In his book, This is Real and You Are Completely Unprepared: The Days of Awe as a Journey of Transformation, Rabbi Alan Lew refers to the High Holy Days as a journey of transformation that begins with the crumbling of the walls that separate us from the world and end with us sitting in a sukkah, once again beginning to build walls that provide only the smallest outline of a house. In this symbolic journey of transformation, we tear down the house of denial and self-deception we have built around us, the walls of boredom and dullness we have put up on a foundation of the routine, and seek a new address dedicated to reconciliation and renewal. This journey begins with Tisha B’Av, which observes the tearing down of the walls of Jerusalem Temple long ago, and ends with Sukkot and Simchat Torah where we celebrate the possibilities of rebuilding and renewal. As you read this message, we are almost halfway through this journey of discovery, soon to leave the year 5779 behind and welcome 5780 in all its yet-to-be-revealed joys and sorrows.
Why do we have to metaphorically leave old our home to find a new dwelling place every year during the High Holy Days? Rabbi Lew resolves this seeming paradox with the symbol of a circle. Our holidays are part of a cycle of leaving and returning that takes place every year. Just as we never return home the same person who left, so do the walls we mentally surround ourselves with change width and height every time we leave and return. This is particularly true during the High Holy Days, when we spend time, even against our will, contemplating what and who we have left behind and where we hope to arrive by the time our collective self-reflection reaches its conclusion. This journey, however, is not straight line, but a circle. The moment we leave, just like the prophet Samuel who served all Israel by walking a circuit from one town to another, we are always bound toward home.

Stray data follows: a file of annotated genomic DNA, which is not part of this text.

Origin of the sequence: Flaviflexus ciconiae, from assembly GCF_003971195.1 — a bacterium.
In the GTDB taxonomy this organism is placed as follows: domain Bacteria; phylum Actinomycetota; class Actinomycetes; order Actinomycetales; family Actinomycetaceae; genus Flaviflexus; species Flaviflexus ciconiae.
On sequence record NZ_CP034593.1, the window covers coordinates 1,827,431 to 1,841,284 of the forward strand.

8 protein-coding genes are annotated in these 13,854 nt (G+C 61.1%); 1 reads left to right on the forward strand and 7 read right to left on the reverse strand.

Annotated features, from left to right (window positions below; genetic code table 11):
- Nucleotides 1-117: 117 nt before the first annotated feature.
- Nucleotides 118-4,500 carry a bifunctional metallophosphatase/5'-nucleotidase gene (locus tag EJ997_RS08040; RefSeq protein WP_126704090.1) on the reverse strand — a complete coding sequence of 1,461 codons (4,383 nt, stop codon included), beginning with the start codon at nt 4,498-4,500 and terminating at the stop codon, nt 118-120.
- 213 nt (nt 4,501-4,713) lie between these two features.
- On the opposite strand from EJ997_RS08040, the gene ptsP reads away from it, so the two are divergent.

Judaism makes the claim that certain times in the calendar of the year have special properties. Shabbat provides a weekly opportunity for renewal. Rosh Hashana encourages rebirth and recommitment to pursuits and ideas that sustain us throughout the year. Yom Kippur offers a day of atonement and healing, reminding us of what we hold most precious in the glaring light of our inevitable mortality. In our awareness of this inescapable truth, we return home again, yet not the same person who left. As the Rambam says: “The repentant should change names, as if to say, I am another. I am not the same person who did these deeds (quoted in Rabbi Lew’s book).”
In the same way, Judaism encourages us to think of the symbolic walls we erect around us as ripe with the potential for change. After the High Holy Days end, the walls become higher and harder to surmount but they crumble again each year as the liturgy and the concepts of the Rosh Hashana and Yom Kippur encourage us to break from the confinements of our own making. We may be estranged and isolated from ourselves and the ones we love, but the Days of Awe give us an opportunity to build a new home for ourselves, filled with light and open to the sky. In doing so, we may think we are bound away from the dwelling place we have built, but we are only circling in order to return to the home we have remade. In this place of teshuvah, of repentance, we can find, in Rabbi Lew’s words, “a place that will return us to ourselves, where we can feel our lives flowing, healing, toward home.”
As we continue the journey together, may we hear the great shofar sound again, calling us, once more, toward home. Shana Tova Tikateinu v’Teichateimu! May you be inscribed and sealed for a good new year!
Rabbi Michael Howald